The Captain of My Soul

With what I’m about to share with you many people feel inspired, motivated to fight against the darkness, their demons, and beat their depression.

Many people also have said that they get goosebumps for reading and/or hearing the poem called “Invictus” by William Ernest Henley.

Probably you’ve heard/read or somehow know about this one as it is one of the most famous poems in the world.

But anyways I thought I might share it with you here.

It reads as follows…


Out of the night that covers me, 
      Black as the pit from pole to pole, 
I thank whatever gods may be 
      For my unconquerable soul. 

In the fell clutch of circumstance 
      I have not winced nor cried aloud. 
Under the bludgeonings of chance 
      My head is bloody, but unbowed. 

Beyond this place of wrath and tears 
      Looms but the Horror of the shade, 
And yet the menace of the years 
      Finds and shall find me unafraid. 

It matters not how strait the gate, 
      How charged with punishments the scroll, 
I am the master of my fate, 
      I am the captain of my soul. 


It sounds inspiring right?

I mean, the idea of being our masters and controlling our fate something worthy of thought and admiration. I won’t deny that, but…

Now, to explain how I feel about this poem and give you my insight it would be better to describe it with a feeling of something we all can easily recognize.

Do you know that feeling when you are hearing a politician on TV that you cannot simple trust?

About how he will bring change for the better, and that he’d handle this or that matter differently?

Or what about that feeling when you’re hearing a sales pitch of how great this product is for you and something about it just bugs you?

Can you recognize that feeling?

Best way to describe what I felt when I read this poem is with those examples.

I feel like something is quite off, something inside bugs me that tells me not trust what have been said here.

At first, I thought that maybe I was being to hard but the thing is that I could not ignore my gut feeling about this poem.

Truth to be told, is because somehow I always knew the captain of my soul is Jesus Christ!

After doing a little research I have found that I’m not the only person that talked about this poem in this way.

I think that the message in the following link clearly depicts what I’m trying to tell you and probably in the words by another person you can understand better what I’m talking about.

After reading the notes on this webpage, I clearly understand how in this poem (line by line) the rejection of God is shown and even embraced.

By learning and reading the notes below I realize I wasn’t being that harsh against “Invictus”.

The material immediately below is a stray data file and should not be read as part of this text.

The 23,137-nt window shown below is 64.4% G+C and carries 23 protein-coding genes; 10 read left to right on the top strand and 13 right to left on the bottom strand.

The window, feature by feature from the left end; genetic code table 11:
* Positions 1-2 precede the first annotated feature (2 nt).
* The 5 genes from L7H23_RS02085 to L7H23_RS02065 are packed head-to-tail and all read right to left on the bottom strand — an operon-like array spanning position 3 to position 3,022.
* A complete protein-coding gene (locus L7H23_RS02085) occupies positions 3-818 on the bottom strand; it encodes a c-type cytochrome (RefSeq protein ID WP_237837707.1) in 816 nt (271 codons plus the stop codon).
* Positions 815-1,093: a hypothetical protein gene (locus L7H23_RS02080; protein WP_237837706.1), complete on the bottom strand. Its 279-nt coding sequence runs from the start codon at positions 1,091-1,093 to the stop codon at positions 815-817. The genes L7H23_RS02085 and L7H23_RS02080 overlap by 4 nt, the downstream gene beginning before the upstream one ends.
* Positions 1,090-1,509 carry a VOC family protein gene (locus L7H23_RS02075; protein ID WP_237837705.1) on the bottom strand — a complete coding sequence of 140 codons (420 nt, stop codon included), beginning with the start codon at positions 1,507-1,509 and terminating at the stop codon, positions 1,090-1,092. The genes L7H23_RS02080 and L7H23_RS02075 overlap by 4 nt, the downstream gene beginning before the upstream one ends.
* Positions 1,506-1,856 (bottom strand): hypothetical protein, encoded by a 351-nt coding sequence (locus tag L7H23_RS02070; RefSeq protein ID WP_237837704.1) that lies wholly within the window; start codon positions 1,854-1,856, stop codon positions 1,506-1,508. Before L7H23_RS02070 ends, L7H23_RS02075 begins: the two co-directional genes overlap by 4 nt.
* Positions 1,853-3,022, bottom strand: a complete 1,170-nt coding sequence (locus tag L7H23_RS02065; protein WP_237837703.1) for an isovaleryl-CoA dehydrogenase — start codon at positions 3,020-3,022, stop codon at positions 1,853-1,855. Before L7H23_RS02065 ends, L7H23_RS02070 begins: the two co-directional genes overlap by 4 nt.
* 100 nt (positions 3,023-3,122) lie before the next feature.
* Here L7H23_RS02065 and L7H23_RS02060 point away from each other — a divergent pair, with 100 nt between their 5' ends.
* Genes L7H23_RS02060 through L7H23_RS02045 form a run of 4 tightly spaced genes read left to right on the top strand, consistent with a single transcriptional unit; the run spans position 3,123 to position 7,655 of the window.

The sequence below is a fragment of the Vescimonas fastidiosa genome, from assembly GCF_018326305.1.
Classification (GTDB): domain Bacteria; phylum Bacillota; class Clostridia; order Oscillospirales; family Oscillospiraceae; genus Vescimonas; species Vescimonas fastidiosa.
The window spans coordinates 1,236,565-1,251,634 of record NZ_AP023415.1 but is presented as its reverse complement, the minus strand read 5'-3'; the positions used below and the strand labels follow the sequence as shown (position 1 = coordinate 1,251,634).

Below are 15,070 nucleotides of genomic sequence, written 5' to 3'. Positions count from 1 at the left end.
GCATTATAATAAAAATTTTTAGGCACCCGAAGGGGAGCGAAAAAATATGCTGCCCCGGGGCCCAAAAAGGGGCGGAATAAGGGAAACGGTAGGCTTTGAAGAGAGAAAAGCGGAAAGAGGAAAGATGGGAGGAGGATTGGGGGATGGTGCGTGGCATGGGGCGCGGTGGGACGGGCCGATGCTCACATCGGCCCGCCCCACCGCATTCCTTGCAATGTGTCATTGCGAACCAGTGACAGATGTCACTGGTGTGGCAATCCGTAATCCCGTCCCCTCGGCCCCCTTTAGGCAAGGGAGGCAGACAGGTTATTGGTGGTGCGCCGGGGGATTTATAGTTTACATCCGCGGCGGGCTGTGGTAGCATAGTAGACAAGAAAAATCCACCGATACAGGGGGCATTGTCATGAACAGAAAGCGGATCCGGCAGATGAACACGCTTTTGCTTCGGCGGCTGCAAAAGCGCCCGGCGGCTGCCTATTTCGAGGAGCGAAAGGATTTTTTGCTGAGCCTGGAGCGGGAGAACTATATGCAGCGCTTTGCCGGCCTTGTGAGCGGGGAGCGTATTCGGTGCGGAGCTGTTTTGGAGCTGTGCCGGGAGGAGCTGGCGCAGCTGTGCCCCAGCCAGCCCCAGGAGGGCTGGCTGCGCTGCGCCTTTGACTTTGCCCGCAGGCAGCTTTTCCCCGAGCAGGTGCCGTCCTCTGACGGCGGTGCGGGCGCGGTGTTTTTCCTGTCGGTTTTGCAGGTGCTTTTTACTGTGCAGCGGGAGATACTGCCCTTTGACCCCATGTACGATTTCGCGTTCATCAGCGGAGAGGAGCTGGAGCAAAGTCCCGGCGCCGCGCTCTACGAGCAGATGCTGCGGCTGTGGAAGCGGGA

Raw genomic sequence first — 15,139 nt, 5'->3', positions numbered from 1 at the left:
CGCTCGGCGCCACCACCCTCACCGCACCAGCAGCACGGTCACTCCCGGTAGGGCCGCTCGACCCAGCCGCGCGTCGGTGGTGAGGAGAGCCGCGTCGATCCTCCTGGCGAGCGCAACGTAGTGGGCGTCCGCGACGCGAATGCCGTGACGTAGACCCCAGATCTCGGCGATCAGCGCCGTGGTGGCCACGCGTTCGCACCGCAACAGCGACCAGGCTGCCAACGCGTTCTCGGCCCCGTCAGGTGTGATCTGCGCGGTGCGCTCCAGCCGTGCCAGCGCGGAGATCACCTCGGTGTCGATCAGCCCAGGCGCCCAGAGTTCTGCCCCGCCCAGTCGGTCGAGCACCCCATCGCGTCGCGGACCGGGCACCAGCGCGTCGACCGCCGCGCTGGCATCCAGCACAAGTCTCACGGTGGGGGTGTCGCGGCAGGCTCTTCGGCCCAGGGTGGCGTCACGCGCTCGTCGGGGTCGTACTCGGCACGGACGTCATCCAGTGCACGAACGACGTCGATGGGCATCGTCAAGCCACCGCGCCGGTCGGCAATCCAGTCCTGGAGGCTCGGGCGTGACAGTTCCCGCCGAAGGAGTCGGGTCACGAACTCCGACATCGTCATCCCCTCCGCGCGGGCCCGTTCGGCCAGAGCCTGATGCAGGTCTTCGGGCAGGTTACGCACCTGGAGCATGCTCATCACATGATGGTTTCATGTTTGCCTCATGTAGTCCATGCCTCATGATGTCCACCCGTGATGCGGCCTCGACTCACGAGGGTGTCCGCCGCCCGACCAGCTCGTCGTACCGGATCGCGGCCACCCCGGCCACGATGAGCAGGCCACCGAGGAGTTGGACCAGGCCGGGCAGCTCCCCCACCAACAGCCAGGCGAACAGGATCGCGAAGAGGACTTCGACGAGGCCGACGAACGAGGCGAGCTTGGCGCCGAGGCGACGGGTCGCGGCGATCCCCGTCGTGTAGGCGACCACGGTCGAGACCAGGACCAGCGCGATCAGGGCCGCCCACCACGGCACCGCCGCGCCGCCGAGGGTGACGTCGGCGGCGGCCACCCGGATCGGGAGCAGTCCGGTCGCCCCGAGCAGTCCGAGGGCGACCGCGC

In the Poem “Invictus” by William Ernest Henley. Written in 1885, You’ll note that it is a rejection of God.

He recognizes that the world is DARK (Needs illumination).

The Darkness is world-wide (from Pole to Pole).

Rejects the ONE God. (whatever gods).

Recognizes he’s created with a soul.

He accepts circumstance (chance, destiny).

Doesn’t recognize / rejecting that God is in control.

He thinks this life is all there is,

just darkness (shade) on the other side of life.

Yet, that feeling finds him “unafraid”.

“It matters not how straight the gate”

He knows about the narrow path and the narrow gate,

but he doesn’t care (It matters not).

He knows that God’s Keeping a Record of His life.

“How charged with punishments the scroll”

And that God promises His wrath, anger and punishments

for breaking His commandments.

He’s rejecting the LORD as his final destiny.

“I am the master of my fate”

He’s rejecting the LORDSHIP of Christ.

“I am the Captain of my soul”.

One Last Thing to Mention

I don’t want to hard on people that love this poem and get inspired (or the goosebumps) to fight their depression or anxiety by getting this poem sealed in their hearts.

If it’s that you, then my best guess is that you haven’t met Jesus Christ as we Christians know him…

No hard feelings, but I hope that one day you give him (Jesus Christ) the chance to enter your life, so you can know him.

He already knows what’s best for all of us and sacrificed himself, so we can be saved… That’s why I’ve decided to made Jesus Christ the master of my fate and the captain of my soul.

One thought on “The Captain of My Soul”

  1. Lee, I am a Christian too and formerly had the same reaction to that poem. I now look at it as if Jesus wants us to know the power we have to master our fate…through him. That circumstances will not be the master of our fate or the captain of our soul.
    When Emerson published self-reliance, the Christian response was the same, as if Emerson was pushing away God-reliance for self-reliance. I have now embraced his “self-reliance” not as opposed to God-reliance, but possible because of God in our lives. And, because, God’s desire is for us to see our power in Him! Whatever Henley’s intent, his work still moves us into the strength to rise above our circumstances (which I desperately needed).

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